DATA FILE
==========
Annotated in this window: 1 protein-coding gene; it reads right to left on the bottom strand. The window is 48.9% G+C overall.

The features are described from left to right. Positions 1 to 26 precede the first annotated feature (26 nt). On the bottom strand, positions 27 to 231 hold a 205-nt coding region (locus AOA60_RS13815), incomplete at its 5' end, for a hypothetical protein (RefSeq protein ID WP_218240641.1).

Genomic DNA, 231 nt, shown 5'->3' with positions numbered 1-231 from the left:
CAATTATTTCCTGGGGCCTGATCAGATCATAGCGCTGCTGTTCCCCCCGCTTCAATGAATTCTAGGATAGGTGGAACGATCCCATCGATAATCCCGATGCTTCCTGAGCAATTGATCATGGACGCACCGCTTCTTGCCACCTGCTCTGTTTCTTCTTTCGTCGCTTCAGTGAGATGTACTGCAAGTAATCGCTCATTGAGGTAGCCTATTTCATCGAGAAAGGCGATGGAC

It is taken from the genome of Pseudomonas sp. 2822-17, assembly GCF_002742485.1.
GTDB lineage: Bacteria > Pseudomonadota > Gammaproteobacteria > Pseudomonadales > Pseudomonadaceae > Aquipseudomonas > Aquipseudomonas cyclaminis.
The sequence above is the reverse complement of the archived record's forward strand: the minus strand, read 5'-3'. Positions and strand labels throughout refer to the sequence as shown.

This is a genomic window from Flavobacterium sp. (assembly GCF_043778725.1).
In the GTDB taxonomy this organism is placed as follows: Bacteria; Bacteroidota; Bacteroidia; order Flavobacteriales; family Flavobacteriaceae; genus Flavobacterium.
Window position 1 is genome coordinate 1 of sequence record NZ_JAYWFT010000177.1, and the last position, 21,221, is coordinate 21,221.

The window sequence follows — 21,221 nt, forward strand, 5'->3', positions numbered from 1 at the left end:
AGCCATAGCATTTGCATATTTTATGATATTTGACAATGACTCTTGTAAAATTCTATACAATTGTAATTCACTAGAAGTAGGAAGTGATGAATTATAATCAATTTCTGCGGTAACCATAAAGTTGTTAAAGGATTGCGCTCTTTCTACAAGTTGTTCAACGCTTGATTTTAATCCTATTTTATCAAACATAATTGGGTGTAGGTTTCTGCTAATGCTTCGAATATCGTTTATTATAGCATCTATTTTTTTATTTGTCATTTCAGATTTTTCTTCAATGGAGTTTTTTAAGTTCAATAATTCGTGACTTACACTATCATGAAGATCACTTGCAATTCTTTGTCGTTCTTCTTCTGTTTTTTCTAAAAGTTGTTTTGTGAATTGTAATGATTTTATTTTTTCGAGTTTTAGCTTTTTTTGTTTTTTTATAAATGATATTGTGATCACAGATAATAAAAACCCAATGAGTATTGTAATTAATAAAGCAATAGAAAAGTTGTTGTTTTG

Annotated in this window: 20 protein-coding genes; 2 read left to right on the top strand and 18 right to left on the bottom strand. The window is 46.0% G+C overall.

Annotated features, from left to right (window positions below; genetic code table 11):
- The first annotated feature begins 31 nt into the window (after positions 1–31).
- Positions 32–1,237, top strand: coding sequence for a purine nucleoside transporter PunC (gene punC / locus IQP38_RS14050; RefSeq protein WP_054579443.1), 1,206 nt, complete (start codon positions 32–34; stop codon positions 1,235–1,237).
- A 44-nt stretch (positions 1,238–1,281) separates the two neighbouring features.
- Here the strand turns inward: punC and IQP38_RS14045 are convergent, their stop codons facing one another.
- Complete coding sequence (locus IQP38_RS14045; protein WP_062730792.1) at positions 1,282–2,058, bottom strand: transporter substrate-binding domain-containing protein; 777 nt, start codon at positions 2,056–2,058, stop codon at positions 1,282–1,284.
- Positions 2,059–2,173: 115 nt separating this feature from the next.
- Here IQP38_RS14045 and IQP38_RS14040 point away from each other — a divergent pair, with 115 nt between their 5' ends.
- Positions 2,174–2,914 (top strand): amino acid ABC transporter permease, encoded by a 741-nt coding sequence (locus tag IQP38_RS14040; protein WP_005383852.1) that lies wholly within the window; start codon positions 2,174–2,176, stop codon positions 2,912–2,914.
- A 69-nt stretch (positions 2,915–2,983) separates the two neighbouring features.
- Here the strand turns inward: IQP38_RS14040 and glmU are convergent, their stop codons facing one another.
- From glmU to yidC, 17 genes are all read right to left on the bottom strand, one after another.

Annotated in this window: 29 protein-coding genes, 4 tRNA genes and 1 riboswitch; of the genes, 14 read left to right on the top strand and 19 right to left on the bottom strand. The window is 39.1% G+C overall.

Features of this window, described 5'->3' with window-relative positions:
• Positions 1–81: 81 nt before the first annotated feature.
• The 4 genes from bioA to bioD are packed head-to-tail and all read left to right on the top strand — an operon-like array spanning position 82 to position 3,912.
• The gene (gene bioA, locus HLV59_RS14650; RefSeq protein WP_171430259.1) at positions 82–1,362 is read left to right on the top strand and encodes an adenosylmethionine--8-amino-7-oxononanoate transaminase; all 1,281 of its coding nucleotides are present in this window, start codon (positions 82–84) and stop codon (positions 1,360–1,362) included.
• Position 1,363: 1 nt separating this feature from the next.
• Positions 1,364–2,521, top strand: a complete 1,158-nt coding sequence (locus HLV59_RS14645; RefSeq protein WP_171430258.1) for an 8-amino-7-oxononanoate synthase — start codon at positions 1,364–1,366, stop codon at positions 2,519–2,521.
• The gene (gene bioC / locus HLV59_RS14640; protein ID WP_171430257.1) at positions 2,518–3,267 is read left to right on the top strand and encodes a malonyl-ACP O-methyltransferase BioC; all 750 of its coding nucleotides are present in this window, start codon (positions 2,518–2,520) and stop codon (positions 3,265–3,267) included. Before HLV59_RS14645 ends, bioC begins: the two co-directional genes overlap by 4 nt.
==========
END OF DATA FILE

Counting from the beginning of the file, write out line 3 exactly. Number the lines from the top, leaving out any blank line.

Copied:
Genomic DNA, 231 nt, shown 5'->3' with positions numbered 1-231 from the left: